Although City staff does not directly state it in their report, they also hint that the Province's current targets are essentially meaningless as a result of it being based on completions for a five-year period.

"Due to the 5-year timeframe of the Provincial target that uses completions as a measure, most multi-family projects expected to complete within the next 5 years have already been approved, are under construction, or going through the application process," staff said. "A portion of new approvals under the City’s new 10-year housing targets may result in completions during this first Provincial Target cycle, but will most likely result in completions counted in the subsequent Provincial Target cycle."

The 3 Year Housing Action Plan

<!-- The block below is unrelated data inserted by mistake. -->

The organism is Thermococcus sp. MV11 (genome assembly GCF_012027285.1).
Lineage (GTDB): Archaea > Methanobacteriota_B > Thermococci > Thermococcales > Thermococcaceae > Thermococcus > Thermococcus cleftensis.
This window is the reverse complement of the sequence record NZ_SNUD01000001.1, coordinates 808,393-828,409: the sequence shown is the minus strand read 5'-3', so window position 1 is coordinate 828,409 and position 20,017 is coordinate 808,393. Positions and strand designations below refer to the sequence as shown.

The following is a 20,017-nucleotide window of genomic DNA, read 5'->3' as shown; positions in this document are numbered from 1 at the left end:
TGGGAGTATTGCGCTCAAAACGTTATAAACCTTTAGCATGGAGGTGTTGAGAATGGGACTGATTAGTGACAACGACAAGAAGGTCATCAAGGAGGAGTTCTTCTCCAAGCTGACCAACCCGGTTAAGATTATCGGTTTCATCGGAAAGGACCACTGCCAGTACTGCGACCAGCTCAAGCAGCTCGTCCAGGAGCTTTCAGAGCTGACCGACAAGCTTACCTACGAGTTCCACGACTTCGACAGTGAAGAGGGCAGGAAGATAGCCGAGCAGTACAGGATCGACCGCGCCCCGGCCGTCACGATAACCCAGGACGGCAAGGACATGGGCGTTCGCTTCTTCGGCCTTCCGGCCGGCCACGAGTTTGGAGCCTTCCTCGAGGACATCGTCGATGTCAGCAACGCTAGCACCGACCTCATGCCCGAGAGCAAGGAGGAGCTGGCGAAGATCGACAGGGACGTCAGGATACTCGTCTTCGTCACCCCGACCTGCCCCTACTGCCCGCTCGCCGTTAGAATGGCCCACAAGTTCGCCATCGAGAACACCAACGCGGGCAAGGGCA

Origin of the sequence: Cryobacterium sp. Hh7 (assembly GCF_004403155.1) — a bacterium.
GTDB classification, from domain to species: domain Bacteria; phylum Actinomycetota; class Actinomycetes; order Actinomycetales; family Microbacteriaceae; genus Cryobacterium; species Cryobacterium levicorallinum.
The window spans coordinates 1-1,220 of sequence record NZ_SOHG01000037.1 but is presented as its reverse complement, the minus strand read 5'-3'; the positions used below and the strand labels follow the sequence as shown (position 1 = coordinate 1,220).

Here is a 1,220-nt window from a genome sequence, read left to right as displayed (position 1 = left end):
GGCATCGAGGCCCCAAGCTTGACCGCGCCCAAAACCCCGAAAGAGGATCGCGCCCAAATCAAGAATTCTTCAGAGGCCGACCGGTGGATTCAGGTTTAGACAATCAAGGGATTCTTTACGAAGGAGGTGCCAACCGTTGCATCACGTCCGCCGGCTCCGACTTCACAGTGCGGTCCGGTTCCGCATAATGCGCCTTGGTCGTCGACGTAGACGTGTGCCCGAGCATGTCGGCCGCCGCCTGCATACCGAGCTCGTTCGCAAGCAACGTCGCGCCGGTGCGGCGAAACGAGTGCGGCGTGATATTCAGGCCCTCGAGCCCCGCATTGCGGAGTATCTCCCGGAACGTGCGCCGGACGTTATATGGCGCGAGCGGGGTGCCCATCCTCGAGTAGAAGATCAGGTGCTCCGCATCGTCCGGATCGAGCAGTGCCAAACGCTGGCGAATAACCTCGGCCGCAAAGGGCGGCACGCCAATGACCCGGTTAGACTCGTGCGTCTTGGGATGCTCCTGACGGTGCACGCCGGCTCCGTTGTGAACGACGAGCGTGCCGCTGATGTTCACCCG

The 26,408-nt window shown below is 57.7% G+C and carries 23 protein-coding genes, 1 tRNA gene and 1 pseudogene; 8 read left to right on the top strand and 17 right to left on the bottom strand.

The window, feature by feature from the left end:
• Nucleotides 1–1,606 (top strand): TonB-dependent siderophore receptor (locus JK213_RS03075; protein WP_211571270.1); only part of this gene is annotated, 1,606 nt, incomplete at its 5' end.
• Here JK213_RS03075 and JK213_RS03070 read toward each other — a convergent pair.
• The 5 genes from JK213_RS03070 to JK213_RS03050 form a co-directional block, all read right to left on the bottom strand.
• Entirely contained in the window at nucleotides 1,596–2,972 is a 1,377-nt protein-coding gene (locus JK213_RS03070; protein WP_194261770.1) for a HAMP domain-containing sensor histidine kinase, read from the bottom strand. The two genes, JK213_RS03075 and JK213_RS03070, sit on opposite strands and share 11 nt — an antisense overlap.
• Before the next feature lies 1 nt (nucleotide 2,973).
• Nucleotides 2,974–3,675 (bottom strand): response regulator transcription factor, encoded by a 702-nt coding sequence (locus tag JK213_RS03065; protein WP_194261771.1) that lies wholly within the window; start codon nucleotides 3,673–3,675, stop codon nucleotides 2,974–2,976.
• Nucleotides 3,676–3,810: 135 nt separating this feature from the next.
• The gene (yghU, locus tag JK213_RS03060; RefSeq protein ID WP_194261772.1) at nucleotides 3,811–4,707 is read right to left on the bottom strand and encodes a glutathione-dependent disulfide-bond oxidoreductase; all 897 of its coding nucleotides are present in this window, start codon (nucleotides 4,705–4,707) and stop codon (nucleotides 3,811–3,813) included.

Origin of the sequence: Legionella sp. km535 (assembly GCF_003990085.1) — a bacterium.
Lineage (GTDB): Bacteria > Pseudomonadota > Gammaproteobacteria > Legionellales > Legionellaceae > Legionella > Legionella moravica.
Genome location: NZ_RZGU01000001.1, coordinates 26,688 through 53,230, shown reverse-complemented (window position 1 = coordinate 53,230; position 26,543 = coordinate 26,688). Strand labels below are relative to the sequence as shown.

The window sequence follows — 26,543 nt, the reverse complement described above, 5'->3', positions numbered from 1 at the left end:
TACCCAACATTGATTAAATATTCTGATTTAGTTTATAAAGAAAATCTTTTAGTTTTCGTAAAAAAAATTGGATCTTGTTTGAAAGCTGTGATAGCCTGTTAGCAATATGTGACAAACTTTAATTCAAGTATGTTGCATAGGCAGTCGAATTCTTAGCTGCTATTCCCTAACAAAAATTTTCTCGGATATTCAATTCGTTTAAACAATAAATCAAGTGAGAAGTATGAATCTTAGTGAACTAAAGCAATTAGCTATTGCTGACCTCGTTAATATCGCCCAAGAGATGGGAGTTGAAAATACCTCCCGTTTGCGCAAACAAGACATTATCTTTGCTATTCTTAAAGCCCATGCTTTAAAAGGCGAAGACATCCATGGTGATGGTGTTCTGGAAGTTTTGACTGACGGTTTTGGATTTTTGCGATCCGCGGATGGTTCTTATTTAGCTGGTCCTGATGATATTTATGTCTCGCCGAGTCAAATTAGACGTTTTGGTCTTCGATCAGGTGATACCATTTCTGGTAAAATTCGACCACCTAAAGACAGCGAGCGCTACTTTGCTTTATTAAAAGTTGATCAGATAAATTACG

To meet these new targets, staff have put together an action plan for the next three years, comprised of 50 actions that take advantage of "all of the City's roles in housing, including regulating land-use, capital and City-owned land investments in affordable housing, and partnerships and advocacy work."

The action plan is guided by three major principles — reconciliation, equity, and resilience — and seven key policy areas. Those policy areas and some key actions include:

1. Housing Need

  • A seniors housing strategy;
  • Setting housing targets on City-owned land; and
  • Enabling more student housing.
2. Geographic Equity
  • Simplifying apartment district schedules;